ROY Hodgson welcomed the prospect of England facing Scotland in the World Cup qualifiers, describing it as a “fixture to capture the imagination”.
Hodgson said: “England v Scotland matches go back a long, long way in history and there has been many a fierce encounter along the way.’’
But the England manager, pictured, insisted the games would be played in the right spirit.
“It is a very fierce rivalry and that’s good. It’s not fierce on the field as the games are played in the right spirit,” said Hodgson.
“Both the game at Wembley and the game at Celtic Park were played in a very competitive manner and were extremely intense, but there was certainly nothing untoward. There was not a bad foul in either of the two games.
“So let’s make certain we keep talk of fierce and intense rivalry to the many fixtures back in the past that people refer to. The fixture is certainly going to capture the imagination.
Hodgson also rejected suggestions that England should be regarded as outright favourites to win the group.
He said: “We need to be careful before we start describing ourselves as overwhelming favourites. We have to make certain we respect all our opponents and remain fully conscious that every time we don’t go on the field and do our job to 100 per cent we could lose.”
Hodgson’s current contract expires after the Euro 2016 finals next July, but the 67-year-old, speaking in St Petersburg after the World Cup draw, said: “It’s not something I want to give up lightly and if the FA want me to stay on I would be delighted to do so.”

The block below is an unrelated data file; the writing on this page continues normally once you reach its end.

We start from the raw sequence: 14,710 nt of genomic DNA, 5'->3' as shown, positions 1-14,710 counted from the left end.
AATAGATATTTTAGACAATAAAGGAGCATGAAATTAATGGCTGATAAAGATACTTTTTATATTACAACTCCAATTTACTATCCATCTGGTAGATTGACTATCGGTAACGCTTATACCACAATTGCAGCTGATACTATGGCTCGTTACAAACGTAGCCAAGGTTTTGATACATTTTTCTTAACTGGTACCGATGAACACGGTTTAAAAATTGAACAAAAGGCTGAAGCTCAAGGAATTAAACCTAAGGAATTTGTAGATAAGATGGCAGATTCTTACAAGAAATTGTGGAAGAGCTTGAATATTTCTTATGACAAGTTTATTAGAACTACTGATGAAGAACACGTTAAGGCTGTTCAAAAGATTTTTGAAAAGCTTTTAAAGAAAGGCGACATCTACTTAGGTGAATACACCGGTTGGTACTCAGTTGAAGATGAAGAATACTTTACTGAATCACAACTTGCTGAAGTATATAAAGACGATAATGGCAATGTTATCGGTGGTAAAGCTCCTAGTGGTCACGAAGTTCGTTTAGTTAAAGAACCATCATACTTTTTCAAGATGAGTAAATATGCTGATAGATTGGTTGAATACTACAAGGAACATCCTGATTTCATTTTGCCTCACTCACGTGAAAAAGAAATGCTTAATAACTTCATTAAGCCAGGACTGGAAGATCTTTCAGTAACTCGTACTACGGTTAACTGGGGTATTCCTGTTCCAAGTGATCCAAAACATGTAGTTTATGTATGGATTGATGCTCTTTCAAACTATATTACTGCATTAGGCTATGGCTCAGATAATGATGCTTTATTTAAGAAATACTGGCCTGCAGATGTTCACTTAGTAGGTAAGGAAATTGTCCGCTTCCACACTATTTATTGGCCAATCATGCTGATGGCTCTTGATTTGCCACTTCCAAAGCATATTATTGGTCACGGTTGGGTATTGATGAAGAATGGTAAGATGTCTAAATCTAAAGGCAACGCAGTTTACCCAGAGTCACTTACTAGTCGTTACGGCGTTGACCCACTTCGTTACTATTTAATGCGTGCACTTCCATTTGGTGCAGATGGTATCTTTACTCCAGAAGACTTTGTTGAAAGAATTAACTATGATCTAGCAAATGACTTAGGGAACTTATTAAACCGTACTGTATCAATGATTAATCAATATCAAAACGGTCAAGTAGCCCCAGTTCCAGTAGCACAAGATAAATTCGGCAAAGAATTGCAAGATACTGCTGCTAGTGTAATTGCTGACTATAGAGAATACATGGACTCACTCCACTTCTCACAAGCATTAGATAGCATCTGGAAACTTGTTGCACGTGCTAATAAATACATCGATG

Wales were drawn in Group D with the Republic of Ireland, plus Austria, Serbia, Moldova and Georgia.
Northern Ireland will have to face world champions Germany in Group C along with Czech Republic, Norway, Azerbaijan and San Marino.
England and Wales were both among the nine countries who were top seeds for the draw, thanks to their July FIFA rankings of ninth and tenth respectively.
England have not failed to qualify for a World Cup since 1994, though they did miss out on the European Championships in 2008.
By contrast Wales have only attended a World Cup finals once in their history, in 1958, while Scotland’s last appearance came in 1998, Northern Ireland’s in 1982 and the Republic of Ireland in 2002.
Wales manager Chris Coleman said he would relish the chance to cross swords with Martin O’Neill.
Coleman said: “I know Martin very well and there will be a couple of juicy games against the Republic of Ireland.
“There were a lot of teams in there you don’t really want, can do without that, and say some groups may have been better for us and some worse.
“What we have learned in the last campaign is that we concentrate on ourselves rather than worrying about the opposition and I say that with all due respect. We have had a good run, and this will be a good group with great games.”
Northern Ireland will have to face World Cup winners Germany and Irish FA chief executive Patrick Nelson said: “When Germany came out we just thought what a great competition this is going to be. Any group with Germany in it is going to be difficult but it’s going to be exciting.”